In both cases, a shock climax is broken by shots of minor characters waking in horror from bad dreams. (I suspect Richard Kelly’s is a homage to Roeg’s). In the Roegian universe, a bishop wakes in terror, having had a glimpse of the malevolent superstructure John has seen full-face, and glances, as if for comfort’s sake, to a small red candle glowing by his bedside. In the Kellyian universe, the characters are horrified by echoes of their behaviour in the forgotten time strand. “When the Manipulated awaken from their Journey into the Tangent Universe, they are often haunted by the experience in their dreams. Many of them will not remember. Those who do remember the Journey are often overcome with profound remorse for the regretful actions buried within their Dreams”, as the Director’s Cut puts it. In other words, Donnie’s journey into the heart of the labyrinth has not simply saved him, but also the world around him.
Donnie Darko features, explicitly, the deus ex machina; Don’t Look Now a devil from the firmament. Both break down layers of visual symbolism until all that remains is the final great image of cinema: the eye- or, in the case of poor Frank, the eye socket. The play is on a question of visual symbolism and a terrifying existential doubt- what if we do witness these signs but we cannot interpret them correctly?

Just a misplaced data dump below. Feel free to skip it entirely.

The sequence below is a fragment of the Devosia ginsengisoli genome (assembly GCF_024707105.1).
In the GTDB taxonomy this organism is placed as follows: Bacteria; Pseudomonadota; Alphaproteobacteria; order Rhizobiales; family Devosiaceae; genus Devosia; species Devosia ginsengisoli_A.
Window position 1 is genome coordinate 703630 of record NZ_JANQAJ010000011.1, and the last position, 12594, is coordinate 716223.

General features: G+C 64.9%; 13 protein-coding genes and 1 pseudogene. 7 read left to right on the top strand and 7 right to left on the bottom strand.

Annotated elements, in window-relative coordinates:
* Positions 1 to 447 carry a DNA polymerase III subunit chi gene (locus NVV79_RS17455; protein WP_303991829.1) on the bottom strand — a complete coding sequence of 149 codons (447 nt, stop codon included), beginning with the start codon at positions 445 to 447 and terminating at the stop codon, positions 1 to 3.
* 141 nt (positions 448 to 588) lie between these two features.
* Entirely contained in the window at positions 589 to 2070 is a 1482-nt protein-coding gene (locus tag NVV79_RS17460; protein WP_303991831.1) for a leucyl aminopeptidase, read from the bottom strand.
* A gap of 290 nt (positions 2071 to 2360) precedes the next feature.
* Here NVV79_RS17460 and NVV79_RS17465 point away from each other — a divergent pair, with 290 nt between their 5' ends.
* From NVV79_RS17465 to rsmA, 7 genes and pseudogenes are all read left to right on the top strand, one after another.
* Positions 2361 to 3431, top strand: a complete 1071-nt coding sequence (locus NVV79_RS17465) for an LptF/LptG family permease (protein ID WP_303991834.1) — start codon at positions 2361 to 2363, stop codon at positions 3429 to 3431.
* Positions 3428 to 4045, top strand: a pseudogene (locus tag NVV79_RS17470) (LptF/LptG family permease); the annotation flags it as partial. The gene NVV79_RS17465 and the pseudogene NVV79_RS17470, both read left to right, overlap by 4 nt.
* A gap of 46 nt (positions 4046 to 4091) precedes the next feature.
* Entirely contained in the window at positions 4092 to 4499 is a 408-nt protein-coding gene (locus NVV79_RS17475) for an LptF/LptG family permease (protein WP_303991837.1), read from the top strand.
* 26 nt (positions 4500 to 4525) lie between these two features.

(Interestingly, both films, each totally inappropriate for the medium, have been made into plays. Donnie Darko is odd mainly for its reliance on CGI and cinematic setpieces- tracking shot, anyone?- and Don’t Look Now for its understanding of the unique relationship between the camera and the crowded space of Venice, a world in which nothing can be seen but a narrow box of space.)
The Guardian article on the subject seems to have got the idea that this is somehow a bad thing, close to sacrilegous. Personally, I think it's brilliant. This concept isn't some sort of attempt at "fusion cuisine"; it's a parody of Jane Austen and her tamest world of all possible tame worlds being thrown into the fantastic absurdity that is the zombie apocalypse. It IS funny that the repressed romance between Elizabeth Bennett and Darcy be mixed with something like this.
"How low can you go?" cries Alison Flood. Actually, it's about time someone poked a bit of fun at the religiously revered Austen. Mark Twain (http://www.twainquotes.com/Austen_Jane.html) must be roaring with laughter in his grave.